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Dustin Ackley singles in first at-bat with Mariners

Dustin Ackley singled in his first major league at-bat . (Associated Press)
Dustin Ackley singled in his first major league at-bat . (Associated Press)

SEATTLE – Manager Eric Wedge told Dustin Ackley to have fun.

He expected nothing more, nothing less of the Seattle Mariners’ highly regarded prospect before his major league debut Friday night at Safeco Field.

“Just have fun with it,” Wedge told Ackley. “Go out there and play the way you’ve played.  Don’t try to do anything more. You’re one of 25, everyone here has a job to do and you’re no different.”

The idea, Wedge said, was for Ackley to treat his major league unveiling – in front of 34,345 and the Philadelphia Phillies – no differently than he did any game he played this year with the Class AAA Tacoma Rainiers.

From the beginning, though, it was different.

Ackley spent a half-hour before batting practice talking with a larger-than-usual group of reporters. During that time, workers testing the Safeco Field video boards flashed “Ack Attack” across the screen, hoping there would be opportunity to use it before the night was over.

There was an energy to Friday night’s crowd, and nobody was cheered before the game as loudly as Ackley when his name was announced.

In his first big-league plate appearance – against All-Star Phillies pitcher Roy Oswalt – Ackley got a standing ovation from the crowd, then he put together an at-bat just like those at Tacoma.

Oswalt got ahead of him 0-2, including a called second strike by umpire Doug Eddings that looked well outside the strike zone, and fouled off another tough pitch from Oswalt.

With the fourth pitch he saw, Ackley slapped it between Oswalt’s legs and into center field for a single. Ackley got another standing O as he stood on first base.

That would be his only hit in four at-bats.

It didn’t matter to Wedge or Ackley what the final totals would be, only that he put together quality at-bats and play well in the field in his first game.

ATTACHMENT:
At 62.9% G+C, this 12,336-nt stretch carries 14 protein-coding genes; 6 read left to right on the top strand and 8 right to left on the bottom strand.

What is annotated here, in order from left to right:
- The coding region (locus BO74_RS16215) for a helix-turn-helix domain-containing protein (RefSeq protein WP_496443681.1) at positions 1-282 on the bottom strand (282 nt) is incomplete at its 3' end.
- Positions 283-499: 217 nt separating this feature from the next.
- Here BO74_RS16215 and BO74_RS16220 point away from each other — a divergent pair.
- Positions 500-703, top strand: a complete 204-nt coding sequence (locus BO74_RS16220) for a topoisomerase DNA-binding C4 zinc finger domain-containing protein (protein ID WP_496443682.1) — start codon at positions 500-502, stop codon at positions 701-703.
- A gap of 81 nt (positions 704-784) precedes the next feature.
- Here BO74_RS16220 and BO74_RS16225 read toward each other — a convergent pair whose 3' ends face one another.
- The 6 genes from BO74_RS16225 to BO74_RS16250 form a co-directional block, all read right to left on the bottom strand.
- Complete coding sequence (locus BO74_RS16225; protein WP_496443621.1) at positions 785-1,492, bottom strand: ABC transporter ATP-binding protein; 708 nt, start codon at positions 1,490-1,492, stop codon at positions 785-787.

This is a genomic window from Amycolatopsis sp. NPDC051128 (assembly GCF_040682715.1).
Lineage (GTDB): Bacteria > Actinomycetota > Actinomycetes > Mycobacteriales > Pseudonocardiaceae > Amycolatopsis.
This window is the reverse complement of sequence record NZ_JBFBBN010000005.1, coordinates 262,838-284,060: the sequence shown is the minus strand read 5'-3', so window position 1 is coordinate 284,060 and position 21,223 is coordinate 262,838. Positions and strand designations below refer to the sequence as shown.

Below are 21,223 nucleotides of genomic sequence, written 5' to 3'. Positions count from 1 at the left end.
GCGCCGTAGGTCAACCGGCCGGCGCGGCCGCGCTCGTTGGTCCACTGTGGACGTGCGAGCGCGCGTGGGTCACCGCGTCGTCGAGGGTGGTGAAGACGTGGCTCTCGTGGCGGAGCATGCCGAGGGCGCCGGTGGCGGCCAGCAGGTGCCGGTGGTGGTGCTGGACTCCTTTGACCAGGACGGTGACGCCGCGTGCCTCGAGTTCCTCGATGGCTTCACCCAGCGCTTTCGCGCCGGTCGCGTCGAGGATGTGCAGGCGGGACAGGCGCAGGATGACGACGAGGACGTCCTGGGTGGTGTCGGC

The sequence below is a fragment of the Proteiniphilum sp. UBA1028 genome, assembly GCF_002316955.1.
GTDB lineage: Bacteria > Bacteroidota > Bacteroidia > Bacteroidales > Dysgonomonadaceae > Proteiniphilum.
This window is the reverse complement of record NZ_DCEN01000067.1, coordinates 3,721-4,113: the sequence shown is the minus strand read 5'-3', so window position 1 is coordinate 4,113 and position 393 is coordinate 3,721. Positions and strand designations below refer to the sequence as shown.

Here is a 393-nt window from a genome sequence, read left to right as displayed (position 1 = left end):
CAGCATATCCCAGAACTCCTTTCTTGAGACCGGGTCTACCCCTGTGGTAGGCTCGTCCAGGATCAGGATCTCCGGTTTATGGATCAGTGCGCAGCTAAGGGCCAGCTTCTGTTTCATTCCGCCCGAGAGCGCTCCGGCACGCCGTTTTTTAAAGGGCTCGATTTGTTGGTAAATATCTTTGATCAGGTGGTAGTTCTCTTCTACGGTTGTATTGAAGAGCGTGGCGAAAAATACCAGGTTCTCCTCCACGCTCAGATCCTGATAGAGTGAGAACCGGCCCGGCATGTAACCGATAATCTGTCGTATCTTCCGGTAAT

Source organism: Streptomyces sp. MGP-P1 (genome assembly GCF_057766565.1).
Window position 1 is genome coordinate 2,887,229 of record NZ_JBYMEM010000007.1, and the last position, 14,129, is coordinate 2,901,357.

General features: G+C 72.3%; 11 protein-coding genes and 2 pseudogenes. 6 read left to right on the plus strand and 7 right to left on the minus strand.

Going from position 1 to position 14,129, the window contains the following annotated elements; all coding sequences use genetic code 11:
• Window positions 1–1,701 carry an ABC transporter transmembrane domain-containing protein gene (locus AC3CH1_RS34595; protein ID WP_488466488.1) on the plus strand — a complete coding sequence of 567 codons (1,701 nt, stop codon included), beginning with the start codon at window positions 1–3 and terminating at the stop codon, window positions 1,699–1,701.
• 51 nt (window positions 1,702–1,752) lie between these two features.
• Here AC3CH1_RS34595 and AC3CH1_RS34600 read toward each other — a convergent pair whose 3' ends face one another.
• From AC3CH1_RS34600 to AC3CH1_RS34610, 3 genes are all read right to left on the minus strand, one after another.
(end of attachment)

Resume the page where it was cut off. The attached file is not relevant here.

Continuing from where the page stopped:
“I don’t expect him to come up here and get four hits the first night,” Wedge said. “Just come up here and have good at-bats. Have fun competing, do what you do, focus on yourself and let the rest take care of itself. Make sure your mind’s in the moment and you’re taking care of business.”

Ackley wasn’t concerned with expectations, even though they are lofty for a player who was the second overall draft pick in 2009. He batted .303 with nine home runs and 35 RBIs this year at Tacoma, including a .355 average since May 2.

“I expect what I expect from myself every day – go out there and give it my best,” he said. “You never know what’s going to happen. You might feel great and not get the hits. I’m just going to try to have good at-bats. Whether that (results in) hits or hard-hit balls or long at-bats, I’m going to take that for how it is.”

Ackley has long been considered ready for the big leagues as a hitter, but the Mariners sent him to the minor leagues during spring training in order to refine his play at second base.

“I feel better than I ever have,” he said. “I had a lot of double plays and a lot of different situations where I was able to get comfortable. I feel great there.”

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